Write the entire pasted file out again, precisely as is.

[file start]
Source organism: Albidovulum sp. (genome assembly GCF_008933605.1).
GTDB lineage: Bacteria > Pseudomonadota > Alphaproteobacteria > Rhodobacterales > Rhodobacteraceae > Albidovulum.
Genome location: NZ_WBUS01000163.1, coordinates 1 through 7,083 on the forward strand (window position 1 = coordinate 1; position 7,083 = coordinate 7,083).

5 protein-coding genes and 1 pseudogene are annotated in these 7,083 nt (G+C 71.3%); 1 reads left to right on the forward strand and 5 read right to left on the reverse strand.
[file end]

Source organism: Albidovulum sp. (genome assembly GCF_008933605.1).
GTDB lineage: Bacteria > Pseudomonadota > Alphaproteobacteria > Rhodobacterales > Rhodobacteraceae > Albidovulum.
Genome location: NZ_WBUS01000163.1, coordinates 1 through 7,083 on the forward strand (window position 1 = coordinate 1; position 7,083 = coordinate 7,083).

5 protein-coding genes and 1 pseudogene are annotated in these 7,083 nt (G+C 71.3%); 1 reads left to right on the forward strand and 5 read right to left on the reverse strand.